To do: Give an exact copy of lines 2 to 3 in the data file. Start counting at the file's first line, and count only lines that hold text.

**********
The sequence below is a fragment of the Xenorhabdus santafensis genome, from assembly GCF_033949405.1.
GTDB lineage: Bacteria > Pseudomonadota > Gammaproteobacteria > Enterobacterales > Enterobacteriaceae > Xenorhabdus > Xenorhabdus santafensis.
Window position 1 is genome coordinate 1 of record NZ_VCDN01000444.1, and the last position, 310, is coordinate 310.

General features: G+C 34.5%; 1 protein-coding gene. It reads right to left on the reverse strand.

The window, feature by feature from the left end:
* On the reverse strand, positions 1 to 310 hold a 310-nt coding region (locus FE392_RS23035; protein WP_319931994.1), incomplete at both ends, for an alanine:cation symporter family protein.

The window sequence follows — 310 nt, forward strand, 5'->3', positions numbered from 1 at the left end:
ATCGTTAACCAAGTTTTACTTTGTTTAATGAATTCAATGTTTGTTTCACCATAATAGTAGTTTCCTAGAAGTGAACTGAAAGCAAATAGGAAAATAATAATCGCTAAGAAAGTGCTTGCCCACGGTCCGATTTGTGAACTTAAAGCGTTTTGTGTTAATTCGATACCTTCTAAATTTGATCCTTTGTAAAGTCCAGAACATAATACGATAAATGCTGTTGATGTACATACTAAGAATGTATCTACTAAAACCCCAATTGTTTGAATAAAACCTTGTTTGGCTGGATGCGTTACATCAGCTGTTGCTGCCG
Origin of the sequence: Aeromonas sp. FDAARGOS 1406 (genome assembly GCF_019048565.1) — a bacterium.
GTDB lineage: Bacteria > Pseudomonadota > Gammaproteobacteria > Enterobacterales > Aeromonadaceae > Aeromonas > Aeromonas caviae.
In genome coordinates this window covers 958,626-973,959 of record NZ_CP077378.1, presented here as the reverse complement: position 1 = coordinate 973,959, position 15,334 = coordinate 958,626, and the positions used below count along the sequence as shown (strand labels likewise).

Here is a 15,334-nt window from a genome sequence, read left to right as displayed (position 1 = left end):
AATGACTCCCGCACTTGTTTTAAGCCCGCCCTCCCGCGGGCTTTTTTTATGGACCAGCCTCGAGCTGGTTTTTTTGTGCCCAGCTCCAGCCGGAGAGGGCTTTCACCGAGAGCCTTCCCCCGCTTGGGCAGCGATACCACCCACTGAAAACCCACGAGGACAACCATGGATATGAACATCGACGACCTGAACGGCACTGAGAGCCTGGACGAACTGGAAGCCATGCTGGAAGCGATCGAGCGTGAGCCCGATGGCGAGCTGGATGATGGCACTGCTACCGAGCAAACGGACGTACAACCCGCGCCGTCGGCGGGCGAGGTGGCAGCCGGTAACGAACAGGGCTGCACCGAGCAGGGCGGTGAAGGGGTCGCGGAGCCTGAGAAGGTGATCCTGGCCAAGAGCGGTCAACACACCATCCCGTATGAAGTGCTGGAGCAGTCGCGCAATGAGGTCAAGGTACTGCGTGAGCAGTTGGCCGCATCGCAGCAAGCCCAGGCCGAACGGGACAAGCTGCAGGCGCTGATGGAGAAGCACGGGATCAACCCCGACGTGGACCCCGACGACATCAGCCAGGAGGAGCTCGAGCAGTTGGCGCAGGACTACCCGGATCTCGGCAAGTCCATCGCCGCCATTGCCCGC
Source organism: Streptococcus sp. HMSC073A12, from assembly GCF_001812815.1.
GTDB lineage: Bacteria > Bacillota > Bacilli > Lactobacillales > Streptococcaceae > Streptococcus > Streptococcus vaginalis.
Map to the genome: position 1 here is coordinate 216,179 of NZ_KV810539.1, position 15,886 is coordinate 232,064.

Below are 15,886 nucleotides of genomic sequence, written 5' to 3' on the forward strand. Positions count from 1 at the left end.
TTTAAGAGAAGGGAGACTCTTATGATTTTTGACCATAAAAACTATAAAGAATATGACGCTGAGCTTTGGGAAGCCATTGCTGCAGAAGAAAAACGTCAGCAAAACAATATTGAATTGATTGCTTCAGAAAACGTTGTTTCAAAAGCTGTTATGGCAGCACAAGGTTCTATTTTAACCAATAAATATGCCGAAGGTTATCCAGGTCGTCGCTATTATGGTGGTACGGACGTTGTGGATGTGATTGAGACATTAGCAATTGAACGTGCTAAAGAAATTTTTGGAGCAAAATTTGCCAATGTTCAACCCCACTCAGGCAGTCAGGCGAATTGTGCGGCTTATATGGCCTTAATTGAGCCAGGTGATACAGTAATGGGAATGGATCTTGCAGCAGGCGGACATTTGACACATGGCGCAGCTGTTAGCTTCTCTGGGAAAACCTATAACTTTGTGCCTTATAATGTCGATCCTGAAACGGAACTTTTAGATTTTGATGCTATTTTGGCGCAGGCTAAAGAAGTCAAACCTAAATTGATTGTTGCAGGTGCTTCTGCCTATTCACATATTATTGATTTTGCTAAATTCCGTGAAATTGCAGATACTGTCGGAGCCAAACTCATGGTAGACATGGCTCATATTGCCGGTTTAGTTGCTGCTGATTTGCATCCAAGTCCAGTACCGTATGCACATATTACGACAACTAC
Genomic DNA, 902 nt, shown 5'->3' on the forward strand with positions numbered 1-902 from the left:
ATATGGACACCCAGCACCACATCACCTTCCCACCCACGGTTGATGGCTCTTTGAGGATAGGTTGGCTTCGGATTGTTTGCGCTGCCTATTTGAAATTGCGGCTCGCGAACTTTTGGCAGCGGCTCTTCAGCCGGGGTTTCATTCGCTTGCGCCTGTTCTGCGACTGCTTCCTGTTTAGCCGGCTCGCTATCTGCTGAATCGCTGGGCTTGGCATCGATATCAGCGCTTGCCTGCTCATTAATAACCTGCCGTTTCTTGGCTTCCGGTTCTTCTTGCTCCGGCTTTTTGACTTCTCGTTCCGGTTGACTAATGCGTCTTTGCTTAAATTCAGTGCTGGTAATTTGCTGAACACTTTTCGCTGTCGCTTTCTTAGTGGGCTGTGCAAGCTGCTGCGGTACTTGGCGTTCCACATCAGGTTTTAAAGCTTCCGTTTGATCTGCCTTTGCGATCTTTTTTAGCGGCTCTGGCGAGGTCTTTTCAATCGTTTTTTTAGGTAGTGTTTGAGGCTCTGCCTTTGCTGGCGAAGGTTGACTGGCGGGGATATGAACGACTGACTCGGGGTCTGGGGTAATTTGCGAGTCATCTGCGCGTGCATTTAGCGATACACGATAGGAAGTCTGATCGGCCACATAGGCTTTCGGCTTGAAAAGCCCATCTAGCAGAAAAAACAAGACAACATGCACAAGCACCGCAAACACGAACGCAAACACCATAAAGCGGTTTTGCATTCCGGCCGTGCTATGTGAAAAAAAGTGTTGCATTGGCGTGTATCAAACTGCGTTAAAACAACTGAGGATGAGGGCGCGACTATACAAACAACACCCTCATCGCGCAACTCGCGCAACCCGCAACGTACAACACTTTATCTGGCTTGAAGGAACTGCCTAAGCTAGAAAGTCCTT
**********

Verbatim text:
GTDB lineage: Bacteria > Pseudomonadota > Gammaproteobacteria > Enterobacterales > Enterobacteriaceae > Xenorhabdus > Xenorhabdus santafensis.
Window position 1 is genome coordinate 1 of record NZ_VCDN01000444.1, and the last position, 310, is coordinate 310.